Faithful: The problem lies in the fact that if we are open-ended and ambiguous, then those in the world do not know what we believe or wonder if we believe anything at all… and they might be right.  Perhaps the key isn’t in being ambiguous, but rather simply hitting the highlights, and leaving the details to God.   However, by doing this, we tend to alienate the philosophical among us since they wish to try to put all the pieces together.  (off topic:  This is what concerns me most about the discussion linked above… not the statements made, but that this is true, and that’s why so many people had rejected Christianity–we already “knew” everything.)

Christian: What I mean by ambiguous is this: you can believe whatever you’d like to believe, but allow for others to believe differently than you. If you hold to the Trinity, allow for someone not to. I question what you mean by “hitting the highlights and leaving the details to God.” What you consider the highlights/details may be different than someone else. For example, do you, Faithful, consider the Trinity to be a highlight or a detail? Perhaps we’re saying the same thing…if you believe in the Trinity, don’t appeal to the Bible in such a way as to say that if the Bible says it, it has to be the truth…no room for discussion.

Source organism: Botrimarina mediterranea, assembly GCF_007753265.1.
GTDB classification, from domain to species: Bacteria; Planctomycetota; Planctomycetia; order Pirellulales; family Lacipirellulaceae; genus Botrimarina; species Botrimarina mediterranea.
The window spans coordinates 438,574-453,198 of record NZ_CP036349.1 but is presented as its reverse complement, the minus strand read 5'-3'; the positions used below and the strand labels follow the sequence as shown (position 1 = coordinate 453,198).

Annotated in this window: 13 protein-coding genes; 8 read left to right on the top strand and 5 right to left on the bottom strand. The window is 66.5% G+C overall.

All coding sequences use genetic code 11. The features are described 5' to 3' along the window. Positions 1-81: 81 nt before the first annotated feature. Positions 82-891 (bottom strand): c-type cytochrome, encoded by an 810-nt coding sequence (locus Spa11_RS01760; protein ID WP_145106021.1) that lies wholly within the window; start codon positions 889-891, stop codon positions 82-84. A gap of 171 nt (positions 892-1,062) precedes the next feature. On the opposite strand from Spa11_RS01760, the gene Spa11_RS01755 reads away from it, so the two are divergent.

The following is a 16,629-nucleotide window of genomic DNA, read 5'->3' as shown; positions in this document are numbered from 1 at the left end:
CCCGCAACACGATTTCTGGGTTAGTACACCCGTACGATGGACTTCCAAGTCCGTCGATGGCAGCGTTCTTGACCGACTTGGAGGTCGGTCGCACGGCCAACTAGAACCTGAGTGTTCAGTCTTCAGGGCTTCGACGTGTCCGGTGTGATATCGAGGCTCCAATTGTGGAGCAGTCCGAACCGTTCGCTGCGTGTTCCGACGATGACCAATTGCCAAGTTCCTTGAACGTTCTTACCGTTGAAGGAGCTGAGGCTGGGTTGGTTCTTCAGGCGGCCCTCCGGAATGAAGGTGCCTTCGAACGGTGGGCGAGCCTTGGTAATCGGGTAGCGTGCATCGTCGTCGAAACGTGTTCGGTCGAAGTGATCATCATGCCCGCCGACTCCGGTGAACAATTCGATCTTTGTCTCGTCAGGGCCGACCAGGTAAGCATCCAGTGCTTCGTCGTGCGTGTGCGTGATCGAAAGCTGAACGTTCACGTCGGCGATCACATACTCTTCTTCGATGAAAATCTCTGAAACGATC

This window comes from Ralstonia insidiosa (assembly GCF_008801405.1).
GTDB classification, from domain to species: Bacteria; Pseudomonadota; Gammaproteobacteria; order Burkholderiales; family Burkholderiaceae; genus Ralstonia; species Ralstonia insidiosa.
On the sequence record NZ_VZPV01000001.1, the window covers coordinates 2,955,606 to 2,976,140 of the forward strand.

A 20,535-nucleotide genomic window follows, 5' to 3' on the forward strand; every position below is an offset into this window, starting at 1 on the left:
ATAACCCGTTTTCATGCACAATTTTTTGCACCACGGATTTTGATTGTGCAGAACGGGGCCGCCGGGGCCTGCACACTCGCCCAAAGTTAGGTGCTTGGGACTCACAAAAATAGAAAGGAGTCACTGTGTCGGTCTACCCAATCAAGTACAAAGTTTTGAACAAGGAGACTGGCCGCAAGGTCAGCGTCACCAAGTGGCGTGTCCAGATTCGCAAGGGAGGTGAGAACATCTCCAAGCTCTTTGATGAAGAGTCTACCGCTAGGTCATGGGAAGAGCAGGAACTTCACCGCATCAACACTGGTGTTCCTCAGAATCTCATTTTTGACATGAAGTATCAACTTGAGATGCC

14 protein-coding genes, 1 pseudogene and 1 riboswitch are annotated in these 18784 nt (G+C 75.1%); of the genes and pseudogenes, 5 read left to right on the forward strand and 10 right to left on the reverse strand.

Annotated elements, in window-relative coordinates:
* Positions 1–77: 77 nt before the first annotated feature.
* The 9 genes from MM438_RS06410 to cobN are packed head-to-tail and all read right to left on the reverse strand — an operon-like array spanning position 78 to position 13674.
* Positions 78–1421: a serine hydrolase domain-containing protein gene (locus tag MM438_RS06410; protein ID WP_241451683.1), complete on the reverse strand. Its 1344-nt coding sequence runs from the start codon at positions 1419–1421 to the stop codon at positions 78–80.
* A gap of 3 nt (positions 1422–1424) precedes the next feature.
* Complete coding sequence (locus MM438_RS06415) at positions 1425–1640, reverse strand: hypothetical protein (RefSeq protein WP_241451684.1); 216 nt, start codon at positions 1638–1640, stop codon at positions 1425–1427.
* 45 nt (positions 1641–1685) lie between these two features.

Faithful: A “highlight” would be something that would be completely spelled out in Scripture and defined by it as a requirement to our faith.   Examples would include:  Jesus died for our sins (and the death did cover them), God is love (yet still just), and, as Christians, we are called to be like Christ as much as we possibly can.  However, I am not satisfied with your response to the concern that outsiders to the faith might well see our lack of a detailed foundation as no foundation at all.